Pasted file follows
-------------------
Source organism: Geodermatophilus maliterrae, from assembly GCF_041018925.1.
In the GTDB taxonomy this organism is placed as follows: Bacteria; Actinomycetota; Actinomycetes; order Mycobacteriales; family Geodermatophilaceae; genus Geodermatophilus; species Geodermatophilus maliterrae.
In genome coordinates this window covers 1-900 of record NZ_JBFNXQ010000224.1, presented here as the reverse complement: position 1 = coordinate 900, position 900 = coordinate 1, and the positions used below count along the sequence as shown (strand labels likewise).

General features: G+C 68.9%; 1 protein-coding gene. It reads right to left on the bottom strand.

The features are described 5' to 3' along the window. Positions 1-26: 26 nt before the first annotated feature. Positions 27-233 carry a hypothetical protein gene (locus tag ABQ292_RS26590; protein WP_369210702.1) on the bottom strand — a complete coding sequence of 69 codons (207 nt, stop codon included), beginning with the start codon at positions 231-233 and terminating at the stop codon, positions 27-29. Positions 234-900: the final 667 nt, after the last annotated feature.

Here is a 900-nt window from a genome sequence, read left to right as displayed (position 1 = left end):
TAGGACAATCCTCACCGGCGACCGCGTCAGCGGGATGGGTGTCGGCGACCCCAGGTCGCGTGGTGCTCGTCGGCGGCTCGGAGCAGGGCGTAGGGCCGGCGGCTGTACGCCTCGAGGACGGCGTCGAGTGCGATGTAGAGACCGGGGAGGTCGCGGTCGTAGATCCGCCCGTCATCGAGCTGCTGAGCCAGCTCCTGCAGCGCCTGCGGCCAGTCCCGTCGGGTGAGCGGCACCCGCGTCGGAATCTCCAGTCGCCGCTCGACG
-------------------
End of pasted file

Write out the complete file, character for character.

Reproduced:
Source organism: Geodermatophilus maliterrae, from assembly GCF_041018925.1.
In the GTDB taxonomy this organism is placed as follows: Bacteria; Actinomycetota; Actinomycetes; order Mycobacteriales; family Geodermatophilaceae; genus Geodermatophilus; species Geodermatophilus maliterrae.
In genome coordinates this window covers 1-900 of record NZ_JBFNXQ010000224.1, presented here as the reverse complement: position 1 = coordinate 900, position 900 = coordinate 1, and the positions used below count along the sequence as shown (strand labels likewise).

General features: G+C 68.9%; 1 protein-coding gene. It reads right to left on the bottom strand.

The features are described 5' to 3' along the window. Positions 1-26: 26 nt before the first annotated feature. Positions 27-233 carry a hypothetical protein gene (locus tag ABQ292_RS26590; protein WP_369210702.1) on the bottom strand — a complete coding sequence of 69 codons (207 nt, stop codon included), beginning with the start codon at positions 231-233 and terminating at the stop codon, positions 27-29. Positions 234-900: the final 667 nt, after the last annotated feature.

Here is a 900-nt window from a genome sequence, read left to right as displayed (position 1 = left end):
TAGGACAATCCTCACCGGCGACCGCGTCAGCGGGATGGGTGTCGGCGACCCCAGGTCGCGTGGTGCTCGTCGGCGGCTCGGAGCAGGGCGTAGGGCCGGCGGCTGTACGCCTCGAGGACGGCGTCGAGTGCGATGTAGAGACCGGGGAGGTCGCGGTCGTAGATCCGCCCGTCATCGAGCTGCTGAGCCAGCTCCTGCAGCGCCTGCGGCCAGTCCCGTCGGGTGAGCGGCACCCGCGTCGGAATCTCCAGTCGCCGCTCGACG